James E. Lydon, president of the Boston Carmen’s Union since 1996, announced that he would not seek reelection this Dec. and blasted the Board of the Mass. Bay Trans. Auth. Retirement Fund Sept. 25 for its decision not to fire its corrupt executive director, John J. Gallahue. Lydon, who as Carmen president holds a seat on the Board, said his decision is a result of his sheer frustration with the Board and its approval of Gallahue as executive director until his retirement in six months. Gallahue orchestrated $7 million in loans to a racketeer named Francis K. Fraine, who provided apparent kickbacks to Gallahue between 1998 and 2000. The Board paid about $600,000 for a probe of Gallahue’s actions by attorney Nicholas Theodorou, whose report, which the Board has refused to release, said Gallahue breached his fiduciary responsibility. Lydon said of the Board, “They haven’t been able to police themselves. This guy is back at his job. . . . I’m sick of being the only one fighting.”
Boston Herald columnist Rachelle Cohen called Lydon “a hero or a martyr” and said the Board “refuses to confront the corruption in its midst.”
Gallahue, returned to the job from a forced leave (with pay) even as state and federal investigators are still conducting a probe of his alleged kickback activities. Gallahue agreed to retire in six months in exchange for the Board’s concession not to act against him. “He (Gallahue) got a nine-month vacation, a trip to New Orleans, and a pay raise (to $191,000),” Lydon said. Meanwhile Gallahue has cost the Board, and that means Lydon’s own members and retirees, $1.2 million in legal fees, including $600,000 for Theodorou’s report. “Seeing that members of the pension fund paid for that report,” Lydon said, “I made a motion that they each be given a copy of it. I couldn’t even get a second for it.”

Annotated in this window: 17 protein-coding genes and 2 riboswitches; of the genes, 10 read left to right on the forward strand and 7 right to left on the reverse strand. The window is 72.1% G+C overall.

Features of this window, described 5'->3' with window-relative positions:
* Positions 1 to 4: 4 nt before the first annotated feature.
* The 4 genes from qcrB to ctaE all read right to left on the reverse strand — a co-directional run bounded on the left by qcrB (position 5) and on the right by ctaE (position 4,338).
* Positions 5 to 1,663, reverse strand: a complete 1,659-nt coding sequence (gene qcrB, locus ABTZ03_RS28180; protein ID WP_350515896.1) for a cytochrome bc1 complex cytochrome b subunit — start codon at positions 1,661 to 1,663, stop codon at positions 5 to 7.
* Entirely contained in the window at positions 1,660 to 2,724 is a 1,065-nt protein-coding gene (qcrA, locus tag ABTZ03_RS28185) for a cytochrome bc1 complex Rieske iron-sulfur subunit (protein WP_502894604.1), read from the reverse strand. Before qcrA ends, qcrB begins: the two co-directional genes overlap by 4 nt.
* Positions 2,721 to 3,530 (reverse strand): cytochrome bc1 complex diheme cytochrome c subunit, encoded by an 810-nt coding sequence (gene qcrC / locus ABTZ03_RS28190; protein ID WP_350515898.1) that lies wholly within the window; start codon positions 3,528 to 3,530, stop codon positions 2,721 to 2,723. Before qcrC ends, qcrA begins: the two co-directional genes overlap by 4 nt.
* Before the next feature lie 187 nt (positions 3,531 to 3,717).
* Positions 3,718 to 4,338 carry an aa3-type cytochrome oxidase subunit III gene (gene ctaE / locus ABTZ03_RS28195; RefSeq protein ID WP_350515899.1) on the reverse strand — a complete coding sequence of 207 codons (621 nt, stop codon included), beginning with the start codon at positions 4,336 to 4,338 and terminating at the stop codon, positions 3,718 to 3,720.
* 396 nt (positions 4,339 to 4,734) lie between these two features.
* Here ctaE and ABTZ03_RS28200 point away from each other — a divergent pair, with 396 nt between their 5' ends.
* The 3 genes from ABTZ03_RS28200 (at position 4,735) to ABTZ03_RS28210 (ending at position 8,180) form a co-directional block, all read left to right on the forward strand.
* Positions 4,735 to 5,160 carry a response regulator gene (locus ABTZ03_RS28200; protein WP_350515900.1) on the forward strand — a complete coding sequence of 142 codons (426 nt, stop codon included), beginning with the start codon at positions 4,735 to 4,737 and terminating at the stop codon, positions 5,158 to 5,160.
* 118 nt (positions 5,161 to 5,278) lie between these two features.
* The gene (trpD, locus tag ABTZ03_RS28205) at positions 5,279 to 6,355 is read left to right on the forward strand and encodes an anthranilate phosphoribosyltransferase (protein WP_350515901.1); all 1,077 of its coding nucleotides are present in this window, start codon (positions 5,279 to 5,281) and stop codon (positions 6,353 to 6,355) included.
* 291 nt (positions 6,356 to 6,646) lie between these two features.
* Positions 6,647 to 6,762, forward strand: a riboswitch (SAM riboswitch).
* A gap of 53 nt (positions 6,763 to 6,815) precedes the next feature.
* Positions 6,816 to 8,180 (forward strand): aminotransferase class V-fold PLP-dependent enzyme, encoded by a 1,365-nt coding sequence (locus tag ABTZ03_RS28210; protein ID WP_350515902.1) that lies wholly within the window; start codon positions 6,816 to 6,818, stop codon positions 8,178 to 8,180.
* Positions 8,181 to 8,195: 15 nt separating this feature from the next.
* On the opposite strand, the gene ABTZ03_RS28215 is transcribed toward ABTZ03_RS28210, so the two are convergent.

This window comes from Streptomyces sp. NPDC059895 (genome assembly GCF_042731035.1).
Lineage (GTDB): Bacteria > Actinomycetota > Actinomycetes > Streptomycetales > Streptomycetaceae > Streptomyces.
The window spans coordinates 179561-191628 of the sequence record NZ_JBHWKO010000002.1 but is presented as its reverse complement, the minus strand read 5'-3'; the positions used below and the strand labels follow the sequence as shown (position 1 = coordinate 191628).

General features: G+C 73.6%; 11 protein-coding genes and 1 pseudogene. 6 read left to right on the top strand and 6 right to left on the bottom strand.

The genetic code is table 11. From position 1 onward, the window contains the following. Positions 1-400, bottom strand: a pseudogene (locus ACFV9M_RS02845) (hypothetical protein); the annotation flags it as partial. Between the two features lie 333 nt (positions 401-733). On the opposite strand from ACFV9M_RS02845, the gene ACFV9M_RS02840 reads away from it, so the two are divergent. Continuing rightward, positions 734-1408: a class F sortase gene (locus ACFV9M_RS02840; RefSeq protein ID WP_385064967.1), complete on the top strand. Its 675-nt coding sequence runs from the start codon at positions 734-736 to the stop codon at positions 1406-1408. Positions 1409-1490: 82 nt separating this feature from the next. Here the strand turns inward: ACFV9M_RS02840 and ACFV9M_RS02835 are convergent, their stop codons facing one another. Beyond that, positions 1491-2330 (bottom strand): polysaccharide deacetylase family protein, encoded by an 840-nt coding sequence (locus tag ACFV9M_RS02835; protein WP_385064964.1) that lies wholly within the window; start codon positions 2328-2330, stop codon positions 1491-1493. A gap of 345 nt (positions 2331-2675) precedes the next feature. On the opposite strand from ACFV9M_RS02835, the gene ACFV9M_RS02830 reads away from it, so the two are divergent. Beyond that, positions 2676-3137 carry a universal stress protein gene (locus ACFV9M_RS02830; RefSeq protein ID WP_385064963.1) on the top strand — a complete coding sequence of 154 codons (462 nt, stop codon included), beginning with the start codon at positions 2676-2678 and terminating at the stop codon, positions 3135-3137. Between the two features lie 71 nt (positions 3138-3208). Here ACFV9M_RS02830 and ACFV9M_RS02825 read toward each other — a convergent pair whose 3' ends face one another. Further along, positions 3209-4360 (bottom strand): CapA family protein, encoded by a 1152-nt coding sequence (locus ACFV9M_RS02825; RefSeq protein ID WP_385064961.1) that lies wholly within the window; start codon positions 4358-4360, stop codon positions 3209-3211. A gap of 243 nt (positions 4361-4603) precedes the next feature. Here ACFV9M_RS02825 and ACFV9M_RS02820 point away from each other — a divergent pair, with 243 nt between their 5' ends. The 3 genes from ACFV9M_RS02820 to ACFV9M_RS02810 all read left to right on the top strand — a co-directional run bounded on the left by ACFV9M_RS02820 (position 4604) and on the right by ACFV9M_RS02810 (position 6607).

Lydon, an ex-bus driver, also cited other activities that offended him such as the Board’s expensive weekend retreats at Ocean Edge in Brewster, Mass.. “I had a three-bedroom condo for myself,” he said. The board “retreats” cost $49,000 for a weekend. “That’s a year’s salary for a bus driver,” he noted.
Cohen concluded, “The same union members who donned their orange shirts and picked up their anti-privatization picket signs…just don’t seem to care that Gallahue has put their pension money at risk. ‘What I hear from members is: look at what he’s (Gallahue) done for us. So what if he steals a little?’…It’s too bad those guys in the orange shirts can’t wake up and smell the stench coming from their own pension board and vow to do something about it. They have the muscle. It’s high time they applied it.” [Boston Herald 9/26/01]